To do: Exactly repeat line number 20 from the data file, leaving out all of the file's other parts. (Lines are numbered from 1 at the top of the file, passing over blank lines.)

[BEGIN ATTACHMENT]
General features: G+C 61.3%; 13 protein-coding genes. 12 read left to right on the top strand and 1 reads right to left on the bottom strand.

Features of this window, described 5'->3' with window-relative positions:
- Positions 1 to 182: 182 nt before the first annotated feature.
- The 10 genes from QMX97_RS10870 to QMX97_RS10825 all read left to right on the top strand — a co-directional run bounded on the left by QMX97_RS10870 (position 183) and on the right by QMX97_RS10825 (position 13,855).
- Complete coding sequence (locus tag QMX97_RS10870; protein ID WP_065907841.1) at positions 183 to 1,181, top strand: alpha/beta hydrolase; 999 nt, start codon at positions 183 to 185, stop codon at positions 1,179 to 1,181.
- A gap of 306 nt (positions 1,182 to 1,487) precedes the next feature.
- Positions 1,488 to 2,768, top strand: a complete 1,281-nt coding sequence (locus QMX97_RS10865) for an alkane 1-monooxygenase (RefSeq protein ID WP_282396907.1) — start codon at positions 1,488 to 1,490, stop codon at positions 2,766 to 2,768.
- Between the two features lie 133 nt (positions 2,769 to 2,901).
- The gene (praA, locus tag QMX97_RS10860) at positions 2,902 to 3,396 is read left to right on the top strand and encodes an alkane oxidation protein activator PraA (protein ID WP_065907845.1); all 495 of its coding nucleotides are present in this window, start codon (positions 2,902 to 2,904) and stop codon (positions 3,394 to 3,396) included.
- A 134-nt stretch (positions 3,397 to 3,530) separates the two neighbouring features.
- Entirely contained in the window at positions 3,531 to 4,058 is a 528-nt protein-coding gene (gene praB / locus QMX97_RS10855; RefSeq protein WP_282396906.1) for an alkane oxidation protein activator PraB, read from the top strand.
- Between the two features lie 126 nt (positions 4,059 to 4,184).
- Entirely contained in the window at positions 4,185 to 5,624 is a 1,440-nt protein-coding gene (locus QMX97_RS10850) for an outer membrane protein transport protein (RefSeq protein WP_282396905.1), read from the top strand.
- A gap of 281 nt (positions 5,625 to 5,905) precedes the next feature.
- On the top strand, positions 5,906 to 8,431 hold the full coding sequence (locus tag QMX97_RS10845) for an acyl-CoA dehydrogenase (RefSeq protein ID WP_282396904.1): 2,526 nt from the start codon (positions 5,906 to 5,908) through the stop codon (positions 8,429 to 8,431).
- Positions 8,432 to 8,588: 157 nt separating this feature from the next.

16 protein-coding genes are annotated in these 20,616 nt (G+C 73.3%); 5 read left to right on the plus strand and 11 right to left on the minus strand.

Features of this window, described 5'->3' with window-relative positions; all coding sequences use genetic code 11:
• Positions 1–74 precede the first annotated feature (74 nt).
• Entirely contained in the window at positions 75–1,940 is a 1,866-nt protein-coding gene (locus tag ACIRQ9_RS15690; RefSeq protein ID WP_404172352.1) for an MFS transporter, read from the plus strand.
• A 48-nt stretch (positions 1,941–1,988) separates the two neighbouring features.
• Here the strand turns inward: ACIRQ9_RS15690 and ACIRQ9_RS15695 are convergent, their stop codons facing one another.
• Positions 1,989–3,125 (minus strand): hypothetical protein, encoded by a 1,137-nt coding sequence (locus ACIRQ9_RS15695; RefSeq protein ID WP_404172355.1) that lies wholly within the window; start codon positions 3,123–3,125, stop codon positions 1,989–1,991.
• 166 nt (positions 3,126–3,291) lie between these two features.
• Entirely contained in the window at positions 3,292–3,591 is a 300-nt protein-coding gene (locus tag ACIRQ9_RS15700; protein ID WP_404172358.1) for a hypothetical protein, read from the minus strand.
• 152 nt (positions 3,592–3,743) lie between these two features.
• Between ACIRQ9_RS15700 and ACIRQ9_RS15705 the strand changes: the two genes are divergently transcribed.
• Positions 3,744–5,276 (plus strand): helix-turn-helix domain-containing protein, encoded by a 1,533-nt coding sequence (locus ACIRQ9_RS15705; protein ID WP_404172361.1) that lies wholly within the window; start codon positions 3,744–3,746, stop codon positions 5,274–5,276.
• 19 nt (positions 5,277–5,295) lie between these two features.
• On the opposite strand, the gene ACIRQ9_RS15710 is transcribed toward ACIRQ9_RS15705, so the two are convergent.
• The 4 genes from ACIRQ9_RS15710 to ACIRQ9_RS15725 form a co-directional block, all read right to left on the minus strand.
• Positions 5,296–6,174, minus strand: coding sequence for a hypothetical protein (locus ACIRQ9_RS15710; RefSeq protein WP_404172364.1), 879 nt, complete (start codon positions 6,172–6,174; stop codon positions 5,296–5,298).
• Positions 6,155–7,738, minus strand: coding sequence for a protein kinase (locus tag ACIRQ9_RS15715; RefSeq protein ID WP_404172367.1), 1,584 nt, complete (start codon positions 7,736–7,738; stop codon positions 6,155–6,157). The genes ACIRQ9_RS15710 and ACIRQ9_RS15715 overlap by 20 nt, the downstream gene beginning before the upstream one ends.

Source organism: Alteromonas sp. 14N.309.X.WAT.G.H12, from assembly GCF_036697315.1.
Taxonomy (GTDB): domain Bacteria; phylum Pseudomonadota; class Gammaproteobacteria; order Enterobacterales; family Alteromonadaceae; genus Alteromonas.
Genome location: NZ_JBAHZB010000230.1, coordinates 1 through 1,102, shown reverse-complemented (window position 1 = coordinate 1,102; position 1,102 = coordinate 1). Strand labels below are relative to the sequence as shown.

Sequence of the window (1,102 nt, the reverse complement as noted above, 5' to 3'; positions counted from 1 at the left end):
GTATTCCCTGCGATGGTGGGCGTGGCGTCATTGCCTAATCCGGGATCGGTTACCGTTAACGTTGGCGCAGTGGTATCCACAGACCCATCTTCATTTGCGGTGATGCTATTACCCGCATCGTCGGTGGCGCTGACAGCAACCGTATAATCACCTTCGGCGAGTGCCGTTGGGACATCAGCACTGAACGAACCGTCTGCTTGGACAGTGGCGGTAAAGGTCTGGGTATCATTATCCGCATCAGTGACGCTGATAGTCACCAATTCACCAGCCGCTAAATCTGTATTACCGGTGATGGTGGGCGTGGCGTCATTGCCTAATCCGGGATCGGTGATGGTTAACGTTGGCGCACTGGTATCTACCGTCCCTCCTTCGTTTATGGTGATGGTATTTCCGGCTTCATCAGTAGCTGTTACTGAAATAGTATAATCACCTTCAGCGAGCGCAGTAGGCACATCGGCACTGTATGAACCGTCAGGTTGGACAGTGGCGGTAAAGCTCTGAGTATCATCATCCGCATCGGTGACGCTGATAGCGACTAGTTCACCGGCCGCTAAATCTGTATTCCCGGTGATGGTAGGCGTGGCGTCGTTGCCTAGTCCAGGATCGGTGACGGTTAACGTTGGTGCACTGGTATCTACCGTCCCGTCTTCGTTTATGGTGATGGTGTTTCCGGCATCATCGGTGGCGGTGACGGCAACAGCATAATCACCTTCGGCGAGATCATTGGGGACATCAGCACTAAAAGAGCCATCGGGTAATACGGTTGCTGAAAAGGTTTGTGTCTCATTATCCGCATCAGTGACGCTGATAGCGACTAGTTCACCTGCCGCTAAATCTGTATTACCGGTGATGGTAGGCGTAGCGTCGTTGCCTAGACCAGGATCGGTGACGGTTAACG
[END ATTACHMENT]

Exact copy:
• Entirely contained in the window at positions 75–1,940 is a 1,866-nt protein-coding gene (locus tag ACIRQ9_RS15690; RefSeq protein ID WP_404172352.1) for an MFS transporter, read from the plus strand.